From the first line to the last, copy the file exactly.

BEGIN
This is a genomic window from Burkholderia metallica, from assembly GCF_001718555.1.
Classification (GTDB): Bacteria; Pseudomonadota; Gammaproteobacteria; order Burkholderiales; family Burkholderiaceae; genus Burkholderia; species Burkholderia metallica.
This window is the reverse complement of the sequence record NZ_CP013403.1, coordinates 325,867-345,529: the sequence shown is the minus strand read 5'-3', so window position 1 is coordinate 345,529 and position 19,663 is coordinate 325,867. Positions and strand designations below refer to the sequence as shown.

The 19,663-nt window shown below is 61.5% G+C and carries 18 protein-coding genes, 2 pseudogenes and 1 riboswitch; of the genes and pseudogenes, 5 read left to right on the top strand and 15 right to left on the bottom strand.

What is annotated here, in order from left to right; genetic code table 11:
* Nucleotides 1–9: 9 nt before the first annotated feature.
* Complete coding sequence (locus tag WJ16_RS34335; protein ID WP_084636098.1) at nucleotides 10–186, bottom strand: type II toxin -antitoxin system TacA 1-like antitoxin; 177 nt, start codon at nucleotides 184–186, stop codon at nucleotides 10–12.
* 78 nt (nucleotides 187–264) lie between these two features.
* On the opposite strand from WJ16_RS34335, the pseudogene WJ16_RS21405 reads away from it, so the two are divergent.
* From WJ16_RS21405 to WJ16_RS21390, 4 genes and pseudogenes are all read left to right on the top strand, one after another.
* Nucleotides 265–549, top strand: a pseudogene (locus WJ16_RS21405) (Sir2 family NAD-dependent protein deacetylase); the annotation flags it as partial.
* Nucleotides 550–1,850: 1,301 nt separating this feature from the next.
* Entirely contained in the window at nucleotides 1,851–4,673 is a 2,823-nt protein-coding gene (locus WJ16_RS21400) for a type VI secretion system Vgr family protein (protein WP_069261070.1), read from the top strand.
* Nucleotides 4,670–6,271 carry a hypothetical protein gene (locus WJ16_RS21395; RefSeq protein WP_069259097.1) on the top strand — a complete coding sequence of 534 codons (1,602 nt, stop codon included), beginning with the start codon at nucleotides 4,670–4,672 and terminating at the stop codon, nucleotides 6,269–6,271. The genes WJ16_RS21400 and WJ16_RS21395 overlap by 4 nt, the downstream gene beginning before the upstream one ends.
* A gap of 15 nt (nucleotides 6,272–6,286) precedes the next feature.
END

This is a genomic window from Burkholderia metallica, from assembly GCF_001718555.1.
Classification (GTDB): Bacteria; Pseudomonadota; Gammaproteobacteria; order Burkholderiales; family Burkholderiaceae; genus Burkholderia; species Burkholderia metallica.
This window is the reverse complement of the sequence record NZ_CP013403.1, coordinates 325,867-345,529: the sequence shown is the minus strand read 5'-3', so window position 1 is coordinate 345,529 and position 19,663 is coordinate 325,867. Positions and strand designations below refer to the sequence as shown.

The 19,663-nt window shown below is 61.5% G+C and carries 18 protein-coding genes, 2 pseudogenes and 1 riboswitch; of the genes and pseudogenes, 5 read left to right on the top strand and 15 right to left on the bottom strand.

What is annotated here, in order from left to right; genetic code table 11:
* Nucleotides 1–9: 9 nt before the first annotated feature.
* Complete coding sequence (locus tag WJ16_RS34335; protein ID WP_084636098.1) at nucleotides 10–186, bottom strand: type II toxin -antitoxin system TacA 1-like antitoxin; 177 nt, start codon at nucleotides 184–186, stop codon at nucleotides 10–12.
* 78 nt (nucleotides 187–264) lie between these two features.
* On the opposite strand from WJ16_RS34335, the pseudogene WJ16_RS21405 reads away from it, so the two are divergent.
* From WJ16_RS21405 to WJ16_RS21390, 4 genes and pseudogenes are all read left to right on the top strand, one after another.
* Nucleotides 265–549, top strand: a pseudogene (locus WJ16_RS21405) (Sir2 family NAD-dependent protein deacetylase); the annotation flags it as partial.
* Nucleotides 550–1,850: 1,301 nt separating this feature from the next.
* Entirely contained in the window at nucleotides 1,851–4,673 is a 2,823-nt protein-coding gene (locus WJ16_RS21400) for a type VI secretion system Vgr family protein (protein WP_069261070.1), read from the top strand.
* Nucleotides 4,670–6,271 carry a hypothetical protein gene (locus WJ16_RS21395; RefSeq protein WP_069259097.1) on the top strand — a complete coding sequence of 534 codons (1,602 nt, stop codon included), beginning with the start codon at nucleotides 4,670–4,672 and terminating at the stop codon, nucleotides 6,269–6,271. The genes WJ16_RS21400 and WJ16_RS21395 overlap by 4 nt, the downstream gene beginning before the upstream one ends.
* A gap of 15 nt (nucleotides 6,272–6,286) precedes the next feature.